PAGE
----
There is an on-going debate over which is better: paper books or e-books. I prefer paper books because of their tangibility and sentimentality; however, e-books are better for mobility and practicality. It’s an even split for most, but a new debate has arisen between whether reading apps or paper books are better for kids.

A study was conducted by researchers at Temple University’s Infant Laboratory in Philadelphia and Erikson Institute in Chicago to answer this question.  They found that traditional books give parents and preschool age children a more positive shared reading experience than reading apps.

When parents and children read e-books together, the parents tend to give directions and instructions rather than talk about the content of the book. This interrupts the learning process and confuses the story in the child’s mind. Directions and steps within the e-book program can have a similar effect because they too interrupt the learning process. [1]

“The kids ended up with 'a jumbled version of the story in their brains,' said Julia Parish-Morris, one of the leaders of the study at Temple University and now post-doctoral researcher in pediatrics at the University of Pennsylvania. [1]

“It turned out that reading electronic books became a behaviorally oriented, slightly coercive parent-child interaction as opposed to talking about the story, relating it to their child's life, or even talking about the book's pictures or text," Parish-Morris said. "Parents were under the impression that when you are sitting down with a book, you are supposed to read it," she added. [2]

Instead of discussing the book and asking questions about the story, parents simply told their child what to do and when to do it. "I think this happens because we're more comfortable with traditional books and so we play a more active role in the reading process; but with e-books, we let the books lead," said Molly F. Collins, assistant professor at Erikson Institute, another conductor Temple University study. [2]

Vanderbilt University also conducted a study, led by Gabrielle Strouse, which showed how a parent talked to the child while using the e-reader also made a difference.  Strouse said “it appeared that parents had to be trained on how to ask questions and prompt their children to talk about the video story, as it didn’t come naturally with the electronic version." [1]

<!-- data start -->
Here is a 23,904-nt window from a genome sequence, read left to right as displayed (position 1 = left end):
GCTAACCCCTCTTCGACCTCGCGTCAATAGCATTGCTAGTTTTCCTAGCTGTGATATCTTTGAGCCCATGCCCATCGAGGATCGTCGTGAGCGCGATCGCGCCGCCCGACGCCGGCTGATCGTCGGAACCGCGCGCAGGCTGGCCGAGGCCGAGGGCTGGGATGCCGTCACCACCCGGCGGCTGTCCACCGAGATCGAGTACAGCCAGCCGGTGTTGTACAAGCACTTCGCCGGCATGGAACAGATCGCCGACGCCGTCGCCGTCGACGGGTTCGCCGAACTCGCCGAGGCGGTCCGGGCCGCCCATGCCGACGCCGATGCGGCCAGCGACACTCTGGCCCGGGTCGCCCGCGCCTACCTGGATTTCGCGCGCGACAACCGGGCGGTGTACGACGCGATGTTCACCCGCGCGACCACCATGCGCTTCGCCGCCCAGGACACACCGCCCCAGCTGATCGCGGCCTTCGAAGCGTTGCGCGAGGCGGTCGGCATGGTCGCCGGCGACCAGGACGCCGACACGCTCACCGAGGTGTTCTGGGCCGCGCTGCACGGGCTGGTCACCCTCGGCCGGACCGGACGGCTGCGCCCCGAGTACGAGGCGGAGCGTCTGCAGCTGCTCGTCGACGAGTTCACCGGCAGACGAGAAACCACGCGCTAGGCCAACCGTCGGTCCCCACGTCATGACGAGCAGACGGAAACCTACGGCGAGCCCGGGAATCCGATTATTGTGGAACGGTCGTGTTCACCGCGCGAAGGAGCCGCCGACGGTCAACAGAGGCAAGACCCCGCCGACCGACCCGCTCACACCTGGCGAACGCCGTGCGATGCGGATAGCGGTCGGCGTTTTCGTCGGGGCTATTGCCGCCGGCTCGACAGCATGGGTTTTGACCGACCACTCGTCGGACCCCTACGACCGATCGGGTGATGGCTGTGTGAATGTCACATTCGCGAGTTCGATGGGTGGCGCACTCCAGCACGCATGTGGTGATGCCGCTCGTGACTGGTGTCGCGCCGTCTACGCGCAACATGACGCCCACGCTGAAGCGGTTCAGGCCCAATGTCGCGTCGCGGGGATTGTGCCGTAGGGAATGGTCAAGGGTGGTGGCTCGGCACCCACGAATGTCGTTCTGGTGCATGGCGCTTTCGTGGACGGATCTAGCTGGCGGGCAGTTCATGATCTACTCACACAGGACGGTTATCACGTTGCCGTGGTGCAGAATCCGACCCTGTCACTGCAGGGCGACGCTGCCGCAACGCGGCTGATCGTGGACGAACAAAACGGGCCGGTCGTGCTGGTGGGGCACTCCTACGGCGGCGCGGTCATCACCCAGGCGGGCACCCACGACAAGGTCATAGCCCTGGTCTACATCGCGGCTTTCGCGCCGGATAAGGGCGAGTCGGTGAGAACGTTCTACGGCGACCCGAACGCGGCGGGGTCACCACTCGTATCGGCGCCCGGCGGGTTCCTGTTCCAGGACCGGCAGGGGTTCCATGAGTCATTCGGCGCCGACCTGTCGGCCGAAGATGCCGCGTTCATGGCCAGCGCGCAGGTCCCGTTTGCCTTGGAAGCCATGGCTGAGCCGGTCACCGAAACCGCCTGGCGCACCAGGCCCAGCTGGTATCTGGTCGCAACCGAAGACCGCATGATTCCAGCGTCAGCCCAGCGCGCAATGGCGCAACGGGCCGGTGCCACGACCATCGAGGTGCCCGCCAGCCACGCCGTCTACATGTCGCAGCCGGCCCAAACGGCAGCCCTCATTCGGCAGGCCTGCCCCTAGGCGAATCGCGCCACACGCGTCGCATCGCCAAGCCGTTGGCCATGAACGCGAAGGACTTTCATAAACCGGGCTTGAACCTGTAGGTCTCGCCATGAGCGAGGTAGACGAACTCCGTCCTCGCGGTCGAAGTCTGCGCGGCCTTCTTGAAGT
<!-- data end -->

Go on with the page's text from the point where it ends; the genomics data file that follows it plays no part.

Children who read with their parents during their preschool years also tend to be more successful in school. Interacting with their parents over books and sharing that time together is important for the development of literacy skills.

"We shouldn't use e-books to replace traditional books, and we shouldn't expect them to do something that they don't,” Collins said. “They're not substitutes for a human being." [2]

E-books take away from the interaction between parent and child that usually occurs with traditional books. Paper books allow parents to be more involved with their child, while e-books do all the reading and directing. Parents talk with their children, ask questions, and relate the book's story to real life when reading a traditional book.

When using e-books, most of the interaction is simple direction; they tell the child what to do, when to push a button, or instruct them to be careful. A traditional book can also take a bit more wear and tear; parents are not as worried about a ten-dollar paper book in the hands of the three-year-old as they are a one hundred dollar tablet.

This doesn't mean that e-readers and tablets should never be used; they can be a good way for kids to learn and technology is becoming increasingly prevalent in the classroom. It can be good for a child to become familiar with it. However, they should not replace books, especially in the early stages of childhood.

It’s possible that for an older kid who already knows how to read, there would not be as striking of a difference in the learning process between e-book and traditional book. If the child is still learning, however, the research shows that traditional books are the better way to go.